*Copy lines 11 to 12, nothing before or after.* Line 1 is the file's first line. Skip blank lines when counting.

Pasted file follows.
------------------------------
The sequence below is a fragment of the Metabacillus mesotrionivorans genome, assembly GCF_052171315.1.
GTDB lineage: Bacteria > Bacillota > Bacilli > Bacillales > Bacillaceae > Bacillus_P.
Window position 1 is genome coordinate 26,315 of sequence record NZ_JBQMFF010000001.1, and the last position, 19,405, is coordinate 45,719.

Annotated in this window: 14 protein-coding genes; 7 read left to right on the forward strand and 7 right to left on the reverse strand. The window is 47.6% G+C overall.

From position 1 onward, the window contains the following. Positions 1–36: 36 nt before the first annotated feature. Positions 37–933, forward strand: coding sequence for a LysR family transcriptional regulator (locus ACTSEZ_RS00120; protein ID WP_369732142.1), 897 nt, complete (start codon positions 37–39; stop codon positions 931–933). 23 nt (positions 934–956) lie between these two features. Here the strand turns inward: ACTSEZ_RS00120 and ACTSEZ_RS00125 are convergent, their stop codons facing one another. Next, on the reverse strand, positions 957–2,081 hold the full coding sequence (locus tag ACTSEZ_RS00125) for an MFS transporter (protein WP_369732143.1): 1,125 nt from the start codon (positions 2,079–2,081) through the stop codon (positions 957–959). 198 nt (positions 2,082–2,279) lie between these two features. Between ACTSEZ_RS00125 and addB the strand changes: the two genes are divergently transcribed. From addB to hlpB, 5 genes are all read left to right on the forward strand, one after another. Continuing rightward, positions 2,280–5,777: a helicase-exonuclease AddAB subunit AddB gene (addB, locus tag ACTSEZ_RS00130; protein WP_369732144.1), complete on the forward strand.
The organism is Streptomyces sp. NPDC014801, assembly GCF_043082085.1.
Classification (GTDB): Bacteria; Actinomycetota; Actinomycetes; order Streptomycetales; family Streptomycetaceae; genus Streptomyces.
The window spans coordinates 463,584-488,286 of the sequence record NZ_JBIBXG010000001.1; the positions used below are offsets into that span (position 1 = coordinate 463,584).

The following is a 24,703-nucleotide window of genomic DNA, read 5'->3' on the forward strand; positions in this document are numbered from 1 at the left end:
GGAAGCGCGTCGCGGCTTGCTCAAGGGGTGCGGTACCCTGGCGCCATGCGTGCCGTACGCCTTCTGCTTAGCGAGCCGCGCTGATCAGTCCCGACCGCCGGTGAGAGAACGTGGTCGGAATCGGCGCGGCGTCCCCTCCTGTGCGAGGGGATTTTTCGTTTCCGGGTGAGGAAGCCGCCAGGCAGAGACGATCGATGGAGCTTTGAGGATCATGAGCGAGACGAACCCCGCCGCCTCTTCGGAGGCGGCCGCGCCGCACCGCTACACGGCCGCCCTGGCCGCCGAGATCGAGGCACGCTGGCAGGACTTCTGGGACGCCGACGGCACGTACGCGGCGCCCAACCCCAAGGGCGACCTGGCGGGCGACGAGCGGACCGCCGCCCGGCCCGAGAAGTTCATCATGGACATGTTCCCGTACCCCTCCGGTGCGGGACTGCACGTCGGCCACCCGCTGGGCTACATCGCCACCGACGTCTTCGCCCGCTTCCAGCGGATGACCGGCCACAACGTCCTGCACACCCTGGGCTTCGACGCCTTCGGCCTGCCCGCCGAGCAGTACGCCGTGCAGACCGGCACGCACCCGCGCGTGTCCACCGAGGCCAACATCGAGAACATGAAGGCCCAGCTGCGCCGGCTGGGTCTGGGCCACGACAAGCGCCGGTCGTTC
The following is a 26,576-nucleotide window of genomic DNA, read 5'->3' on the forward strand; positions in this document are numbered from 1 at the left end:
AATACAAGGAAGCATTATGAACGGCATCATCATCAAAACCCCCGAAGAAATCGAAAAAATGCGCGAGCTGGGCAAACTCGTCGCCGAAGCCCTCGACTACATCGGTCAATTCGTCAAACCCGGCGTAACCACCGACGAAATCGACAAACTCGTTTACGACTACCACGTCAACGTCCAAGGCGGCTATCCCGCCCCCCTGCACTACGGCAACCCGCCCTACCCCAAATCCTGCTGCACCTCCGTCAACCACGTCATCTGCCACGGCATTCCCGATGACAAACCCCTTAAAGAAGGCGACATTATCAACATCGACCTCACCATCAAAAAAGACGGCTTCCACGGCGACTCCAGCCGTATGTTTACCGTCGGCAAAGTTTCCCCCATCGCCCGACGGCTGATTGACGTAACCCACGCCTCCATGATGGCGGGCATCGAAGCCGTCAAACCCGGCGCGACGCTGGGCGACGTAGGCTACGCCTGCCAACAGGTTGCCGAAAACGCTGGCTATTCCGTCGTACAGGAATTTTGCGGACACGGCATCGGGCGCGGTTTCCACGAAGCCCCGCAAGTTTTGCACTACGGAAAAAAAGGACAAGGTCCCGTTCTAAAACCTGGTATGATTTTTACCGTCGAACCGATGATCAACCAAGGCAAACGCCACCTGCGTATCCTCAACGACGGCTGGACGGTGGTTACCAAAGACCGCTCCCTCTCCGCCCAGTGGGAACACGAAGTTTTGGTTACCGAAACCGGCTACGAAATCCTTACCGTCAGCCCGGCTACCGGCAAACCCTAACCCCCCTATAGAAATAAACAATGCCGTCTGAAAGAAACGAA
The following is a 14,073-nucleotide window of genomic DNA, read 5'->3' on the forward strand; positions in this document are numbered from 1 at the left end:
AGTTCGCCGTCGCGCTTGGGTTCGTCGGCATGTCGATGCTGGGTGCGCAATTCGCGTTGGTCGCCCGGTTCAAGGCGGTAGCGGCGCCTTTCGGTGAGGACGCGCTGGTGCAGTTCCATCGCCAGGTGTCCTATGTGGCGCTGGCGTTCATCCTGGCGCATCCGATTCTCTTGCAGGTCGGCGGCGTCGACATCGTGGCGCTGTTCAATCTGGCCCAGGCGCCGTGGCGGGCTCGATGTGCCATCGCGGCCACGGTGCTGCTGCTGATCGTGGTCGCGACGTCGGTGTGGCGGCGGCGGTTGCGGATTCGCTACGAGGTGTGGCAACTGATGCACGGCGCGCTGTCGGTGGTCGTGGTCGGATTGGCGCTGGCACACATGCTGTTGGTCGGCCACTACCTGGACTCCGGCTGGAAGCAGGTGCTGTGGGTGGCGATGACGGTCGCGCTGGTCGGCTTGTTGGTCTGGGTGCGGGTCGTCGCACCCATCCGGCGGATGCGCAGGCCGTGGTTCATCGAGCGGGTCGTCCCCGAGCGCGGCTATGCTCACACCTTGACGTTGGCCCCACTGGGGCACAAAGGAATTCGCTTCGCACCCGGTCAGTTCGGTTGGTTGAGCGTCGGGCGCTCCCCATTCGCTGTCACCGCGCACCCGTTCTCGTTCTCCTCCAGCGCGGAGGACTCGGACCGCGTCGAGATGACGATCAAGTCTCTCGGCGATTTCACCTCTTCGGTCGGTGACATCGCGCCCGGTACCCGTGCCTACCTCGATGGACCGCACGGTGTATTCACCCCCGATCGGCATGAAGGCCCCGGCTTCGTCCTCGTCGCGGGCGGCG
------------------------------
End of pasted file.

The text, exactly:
The following is a 26,576-nucleotide window of genomic DNA, read 5'->3' on the forward strand; positions in this document are numbered from 1 at the left end:
AATACAAGGAAGCATTATGAACGGCATCATCATCAAAACCCCCGAAGAAATCGAAAAAATGCGCGAGCTGGGCAAACTCGTCGCCGAAGCCCTCGACTACATCGGTCAATTCGTCAAACCCGGCGTAACCACCGACGAAATCGACAAACTCGTTTACGACTACCACGTCAACGTCCAAGGCGGCTATCCCGCCCCCCTGCACTACGGCAACCCGCCCTACCCCAAATCCTGCTGCACCTCCGTCAACCACGTCATCTGCCACGGCATTCCCGATGACAAACCCCTTAAAGAAGGCGACATTATCAACATCGACCTCACCATCAAAAAAGACGGCTTCCACGGCGACTCCAGCCGTATGTTTACCGTCGGCAAAGTTTCCCCCATCGCCCGACGGCTGATTGACGTAACCCACGCCTCCATGATGGCGGGCATCGAAGCCGTCAAACCCGGCGCGACGCTGGGCGACGTAGGCTACGCCTGCCAACAGGTTGCCGAAAACGCTGGCTATTCCGTCGTACAGGAATTTTGCGGACACGGCATCGGGCGCGGTTTCCACGAAGCCCCGCAAGTTTTGCACTACGGAAAAAAAGGACAAGGTCCCGTTCTAAAACCTGGTATGATTTTTACCGTCGAACCGATGATCAACCAAGGCAAACGCCACCTGCGTATCCTCAACGACGGCTGGACGGTGGTTACCAAAGACCGCTCCCTCTCCGCCCAGTGGGAACACGAAGTTTTGGTTACCGAAACCGGCTACGAAATCCTTACCGTCAGCCCGGCTACCGGCAAACCCTAACCCCCCTATAGAAATAAACAATGCCGTCTGAAAGAAACGAA